Public domain worldwide?

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Public domain worldwide?

Fredrik Josefsson
Hi. Are images on Wikimedia Commons have to be public domain worldwide or should we take some prejudice of the servers location in the U.S.?

As is well known, images published before 1923 in the U.S. are public domain in the U.S and probably worldwide (unless the opposite can be suspected). Images published anywhere in the world before 1923 is also public domain in the United States , but many other countries apply the 70 years pma -- "after death of author".

How zealous should we be? Is the 70 pma always to be applied?

What if it is uncertain who the creator is, and whether he did more than 70 years ago -- would it then be possible to keep the images for the time being if the image was created before 1923 (such as images from World War I)?

/ Fred (a.k.a. [[User:Fred-Chess]])


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Re: Public domain worldwide?

Brianna Laugher
>  How zealous should we be? Is the 70 pma always to be applied?

I certainly hope not. I waver in my opinion on the importance of
Avoiding Copyright Paranoia, but I don't see what's wrong with
respecting national laws. And I find it highly unlikely that in doing
so, we will be a target for claims of copyright infringement.

But then, I'm not a lawyery person. I trust anyone more lawyery than
me will let me know if I'm dead wrong.

Brianna
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Re: Public domain worldwide?

Andre Engels
In reply to this post by Fredrik Josefsson
2006/4/29, Fredrik Josefsson <[hidden email]>:

> Hi. Are images on Wikimedia Commons have to be public domain worldwide or
> should we take some prejudice of the servers location in the U.S.?
>
>  As is well known, images published before 1923 in the U.S. are public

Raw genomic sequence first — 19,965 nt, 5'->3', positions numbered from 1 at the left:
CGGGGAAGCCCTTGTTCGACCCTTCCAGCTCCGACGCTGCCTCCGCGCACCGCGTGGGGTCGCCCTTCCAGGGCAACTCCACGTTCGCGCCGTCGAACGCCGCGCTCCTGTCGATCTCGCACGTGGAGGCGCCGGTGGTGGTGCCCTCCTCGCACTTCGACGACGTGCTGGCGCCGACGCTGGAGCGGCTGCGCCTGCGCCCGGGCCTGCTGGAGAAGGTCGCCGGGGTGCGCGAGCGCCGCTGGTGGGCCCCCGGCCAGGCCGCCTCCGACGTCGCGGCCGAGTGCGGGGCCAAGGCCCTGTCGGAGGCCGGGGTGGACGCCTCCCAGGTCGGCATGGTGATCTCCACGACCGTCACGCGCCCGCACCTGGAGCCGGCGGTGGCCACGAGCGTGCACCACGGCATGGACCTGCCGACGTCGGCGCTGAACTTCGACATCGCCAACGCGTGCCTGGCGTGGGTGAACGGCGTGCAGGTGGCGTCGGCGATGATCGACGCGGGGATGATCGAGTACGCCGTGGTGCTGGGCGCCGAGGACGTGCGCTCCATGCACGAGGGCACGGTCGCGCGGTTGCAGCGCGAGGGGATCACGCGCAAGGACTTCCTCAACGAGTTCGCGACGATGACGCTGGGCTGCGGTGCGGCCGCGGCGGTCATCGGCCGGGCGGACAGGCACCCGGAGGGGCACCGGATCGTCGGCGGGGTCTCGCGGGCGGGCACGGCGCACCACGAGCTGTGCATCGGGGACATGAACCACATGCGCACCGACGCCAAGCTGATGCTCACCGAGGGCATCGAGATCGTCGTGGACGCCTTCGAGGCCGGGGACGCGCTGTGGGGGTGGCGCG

> domain in the U.S and probably worldwide (unless the opposite can be
> suspected). Images published anywhere in the world before 1923 is also
> public domain in the United States , but many other countries apply the 70
> years pma -- "after death of author".
>
>  How zealous should we be? Is the 70 pma always to be applied?
>
>  What if it is uncertain who the creator is, and whether he did more than 70
> years ago -- would it then be possible to keep the images for the time being
> if the image was created before 1923 (such as images from World War I)?

My own proposal for policy on this point was to go with the laws of
the country of the original author.


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Re: Public domain worldwide?

Matthew Brown-5
On 4/29/06, Andre Engels <[hidden email]> wrote:
> My own proposal for policy on this point was to go with the laws of
> the country of the original author.

Should the nationality of the author take precedence over the place of
first publication?

-Matt
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Re: Public domain worldwide?

Andre Engels
2006/4/29, Matt Brown <[hidden email]>:
> On 4/29/06, Andre Engels <[hidden email]> wrote:
> > My own proposal for policy on this point was to go with the laws of
> > the country of the original author.
>
> Should the nationality of the author take precedence over the place of
> first publication?

Hmmm... That's an interesting question.

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Re: Public domain worldwide?

Matthew Brown-5
In reply to this post by Matthew Brown-5
On 4/29/06, Matt Brown <[hidden email]> wrote:
> Should the nationality of the author take precedence over the place of
> first publication?

To add to my own post: considering the citizenship of the author gives
the problem of what happens when the multiple authors of a work have
different citizenship.  And what if the work was written in a nation
different from the author's citizenship?

First publication is certainly easier, unless there is a good reason why not.

As far as I remember, it's generally advised to only use the pre-1923
date for works first published within the United States. Possibly
treaty obligations (Berne Convention, among others) override national
law when it comes to works originating from outside.

-Matt
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Re: Public domain worldwide?

Alphax (Wikipedia email)
In reply to this post by Matthew Brown-5
Matt Brown wrote:
> On 4/29/06, Andre Engels <[hidden email]> wrote:
>> My own proposal for policy on this point was to go with the laws of
>> the country of the original author.
>
> Should the nationality of the author take precedence over the place of
> first publication?
>

To be safe, we should use whatever is the most restrictive - ie. if it's
PD-old in one but life+70 still applies in another, we wait. I wish it
was still "25 from publication unless extended" though - stupid Disney...

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